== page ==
CCPA professor to lead national public affairs organization
December 6, 2011Tweet
Nadia Rubaii is doing her part to shape and improve public service education in her new role as 2011-12 president of the National Association of Schools of Public Affairs and Administration (NASPAA).
“It’s exciting and really quite humbling,” said Rubaii, an associate professor in the Department of Public Administration. “Some of the people who have been past NASPAA presidents are prominent individuals in our field who I put on a pedestal. In that sense, it’s a little daunting to be in the same position as people you hold in very high regard.”
The National Association of Schools of Public Affairs and Administration is an international membership organization of programs in public administration, public policy and public affairs. Its 280 members confer more than 10,000 master’s degrees annually. NASPAA’s mission is to ensure excellence in public service education and promote the ideal of public service. It also serves as the accrediting body for master’s programs in public affairs: More than half of its member programs are accredited.
“This is an association that allows for administrators in programs to communicate across their institutions and to look at the bigger picture of what’s in the best interests of the students in the programs, as well as employers,” Rubaii said.
Rubaii, who began her year-long term in late October, previously served on NASPAA’s Executive Council and chaired the Commission on Peer Review and Accreditation.
“Nadai Rubaii has been a leader in the public affairs education community for almost 15 years,” NASPAA Executive Director Laurel McFarland said. “We are honored to have someone with her experience and commitment to educating the next generation of public sector professionals, and to social equity, as our president.”
College of Community and Public Affairs Founding Dean Patricia Ingraham served as NASPAA president in 1995-96.
The position carries a great amount of time and subject commitment. Besides teaching her regular classes, Rubaii conducts conference calls with the association’s executive committee and speaks with McFarland by phone at least two to three times per week. Rubaii also uses Skype to oversee several task forces and works to draft various proposals.
“This is when you have the opportunity to really shape the agenda and priorities for the association,” she said. “I don’t want this to be a year of being a place-holder. I want to go out on a limb and say what we need to be doing. I’m only going to have one opportunity to make a mark on what the association does.”
One priority is emphasizing NASPAA’s commitment to diversity and social equity.
“Like many professions, we struggle to have more people of color in faculty positions or training to become faculty members in public affairs,” she said. “We also need to have more people of color who are advancing through public service positions. In order to do that, we need to invest the resources of the association to support those efforts.”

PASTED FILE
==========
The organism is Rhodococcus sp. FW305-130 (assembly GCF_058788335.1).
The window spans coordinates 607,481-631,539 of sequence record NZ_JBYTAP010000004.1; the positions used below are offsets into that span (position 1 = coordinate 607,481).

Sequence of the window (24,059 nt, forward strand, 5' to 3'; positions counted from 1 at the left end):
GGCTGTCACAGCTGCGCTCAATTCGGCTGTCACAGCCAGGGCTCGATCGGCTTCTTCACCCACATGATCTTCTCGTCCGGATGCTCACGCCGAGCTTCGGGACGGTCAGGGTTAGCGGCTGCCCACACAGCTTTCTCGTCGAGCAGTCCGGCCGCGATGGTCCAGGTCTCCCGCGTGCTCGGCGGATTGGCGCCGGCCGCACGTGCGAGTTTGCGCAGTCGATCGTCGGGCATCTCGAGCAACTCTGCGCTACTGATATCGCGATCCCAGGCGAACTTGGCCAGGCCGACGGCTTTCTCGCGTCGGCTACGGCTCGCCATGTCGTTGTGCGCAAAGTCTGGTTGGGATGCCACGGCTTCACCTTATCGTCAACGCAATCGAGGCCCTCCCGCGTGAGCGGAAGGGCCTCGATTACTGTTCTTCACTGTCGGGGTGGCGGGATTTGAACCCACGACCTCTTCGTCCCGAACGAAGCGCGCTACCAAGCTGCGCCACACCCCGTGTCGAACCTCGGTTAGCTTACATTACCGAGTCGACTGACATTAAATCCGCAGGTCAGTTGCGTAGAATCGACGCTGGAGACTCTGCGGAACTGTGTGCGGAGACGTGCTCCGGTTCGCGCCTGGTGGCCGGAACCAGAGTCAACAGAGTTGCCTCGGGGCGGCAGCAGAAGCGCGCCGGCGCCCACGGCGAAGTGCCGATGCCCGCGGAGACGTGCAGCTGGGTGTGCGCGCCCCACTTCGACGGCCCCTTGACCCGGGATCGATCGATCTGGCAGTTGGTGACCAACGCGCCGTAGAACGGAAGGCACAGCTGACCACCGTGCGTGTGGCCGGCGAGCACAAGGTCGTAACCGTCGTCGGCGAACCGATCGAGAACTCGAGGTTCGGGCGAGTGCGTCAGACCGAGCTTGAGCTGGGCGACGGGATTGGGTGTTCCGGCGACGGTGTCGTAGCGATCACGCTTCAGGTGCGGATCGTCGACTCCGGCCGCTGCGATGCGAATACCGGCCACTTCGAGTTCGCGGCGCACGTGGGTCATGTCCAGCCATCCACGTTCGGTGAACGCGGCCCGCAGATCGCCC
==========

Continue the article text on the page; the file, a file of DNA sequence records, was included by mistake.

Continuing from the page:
Another priority is an examination of whether the association’s name is outdated, as the organization is no longer limited to just U.S.-based schools.
“We now have international members and international programs seeking accreditation,” she said. “NASPAA as a stand-alone acronym does have recognition and carries some clout, so we don’t want to just scrap that and start over as something brand new. So we are exploring some options.”
Other priorities include working to increase the value of the MPA and the pursuit of more collaborations across programs and associations, Rubaii said.
Rubaii’s position also will prove beneficial to Binghamton University, she said.
“At a minimum, this will increase the profile of Binghamton University,” she said. “Everything I do as NASPAA president has my name and affiliation with Binghamton on it. It will get people talking about what we’re doing. We have a great program here and I think having me in this position will be helpful in making people more interested in sending students here or applying for faculty positions.”
Rubaii also believes that the position – and the travel that goes with it – will increase the opportunities for international partnerships.
“It’s something we have made a commitment to strengthening in this program,” said Rubaii, pointing to CCPA Associate Professor Thomas Sinclair’s partnership with Shenzhen University in China. “As a department, we’ve said that we want to do more so our students have the opportunity to be exposed to students in other countries and look at issues from different perspectives.”
When her term ends next year, Rubaii will remain on NASPAA’s executive committee as immediate past president.
“It’s different than the work we get into the routine of doing as a faculty member or department administrator,” she said. “It’s nice to step back, look at the big picture and think that I could have a big influence on the entire profession.”